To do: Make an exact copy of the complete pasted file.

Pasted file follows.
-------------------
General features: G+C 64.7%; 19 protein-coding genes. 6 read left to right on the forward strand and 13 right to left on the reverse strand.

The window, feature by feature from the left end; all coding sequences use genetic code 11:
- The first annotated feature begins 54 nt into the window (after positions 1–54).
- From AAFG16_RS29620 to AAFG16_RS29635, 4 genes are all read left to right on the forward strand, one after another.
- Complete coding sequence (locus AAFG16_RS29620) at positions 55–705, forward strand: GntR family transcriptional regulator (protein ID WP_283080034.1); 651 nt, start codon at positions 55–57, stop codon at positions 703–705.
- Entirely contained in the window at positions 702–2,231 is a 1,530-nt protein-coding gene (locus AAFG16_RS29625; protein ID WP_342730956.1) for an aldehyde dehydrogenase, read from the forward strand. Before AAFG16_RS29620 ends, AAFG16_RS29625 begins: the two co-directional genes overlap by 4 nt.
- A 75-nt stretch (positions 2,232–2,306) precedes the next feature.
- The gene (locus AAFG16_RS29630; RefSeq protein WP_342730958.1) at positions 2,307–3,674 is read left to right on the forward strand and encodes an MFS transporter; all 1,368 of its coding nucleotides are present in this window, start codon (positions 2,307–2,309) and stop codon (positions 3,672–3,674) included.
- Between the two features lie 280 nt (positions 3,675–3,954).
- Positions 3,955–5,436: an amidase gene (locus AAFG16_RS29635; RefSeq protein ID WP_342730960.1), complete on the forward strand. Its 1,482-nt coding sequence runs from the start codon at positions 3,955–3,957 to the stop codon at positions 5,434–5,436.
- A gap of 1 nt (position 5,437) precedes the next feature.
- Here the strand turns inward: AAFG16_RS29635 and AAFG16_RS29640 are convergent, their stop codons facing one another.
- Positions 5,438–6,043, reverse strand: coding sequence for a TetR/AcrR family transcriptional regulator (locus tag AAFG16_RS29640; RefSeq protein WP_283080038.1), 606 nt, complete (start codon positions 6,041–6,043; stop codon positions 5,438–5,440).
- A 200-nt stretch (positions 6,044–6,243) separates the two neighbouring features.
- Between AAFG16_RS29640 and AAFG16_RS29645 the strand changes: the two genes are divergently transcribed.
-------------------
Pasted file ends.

General features: G+C 64.7%; 19 protein-coding genes. 6 read left to right on the forward strand and 13 right to left on the reverse strand.

The window, feature by feature from the left end; all coding sequences use genetic code 11:
- The first annotated feature begins 54 nt into the window (after positions 1–54).
- From AAFG16_RS29620 to AAFG16_RS29635, 4 genes are all read left to right on the forward strand, one after another.
- Complete coding sequence (locus AAFG16_RS29620) at positions 55–705, forward strand: GntR family transcriptional regulator (protein ID WP_283080034.1); 651 nt, start codon at positions 55–57, stop codon at positions 703–705.
- Entirely contained in the window at positions 702–2,231 is a 1,530-nt protein-coding gene (locus AAFG16_RS29625; protein ID WP_342730956.1) for an aldehyde dehydrogenase, read from the forward strand. Before AAFG16_RS29620 ends, AAFG16_RS29625 begins: the two co-directional genes overlap by 4 nt.
- A 75-nt stretch (positions 2,232–2,306) precedes the next feature.
- The gene (locus AAFG16_RS29630; RefSeq protein WP_342730958.1) at positions 2,307–3,674 is read left to right on the forward strand and encodes an MFS transporter; all 1,368 of its coding nucleotides are present in this window, start codon (positions 2,307–2,309) and stop codon (positions 3,672–3,674) included.
- Between the two features lie 280 nt (positions 3,675–3,954).
- Positions 3,955–5,436: an amidase gene (locus AAFG16_RS29635; RefSeq protein ID WP_342730960.1), complete on the forward strand. Its 1,482-nt coding sequence runs from the start codon at positions 3,955–3,957 to the stop codon at positions 5,434–5,436.
- A gap of 1 nt (position 5,437) precedes the next feature.
- Here the strand turns inward: AAFG16_RS29635 and AAFG16_RS29640 are convergent, their stop codons facing one another.
- Positions 5,438–6,043, reverse strand: coding sequence for a TetR/AcrR family transcriptional regulator (locus tag AAFG16_RS29640; RefSeq protein WP_283080038.1), 606 nt, complete (start codon positions 6,041–6,043; stop codon positions 5,438–5,440).
- A 200-nt stretch (positions 6,044–6,243) separates the two neighbouring features.
- Between AAFG16_RS29640 and AAFG16_RS29645 the strand changes: the two genes are divergently transcribed.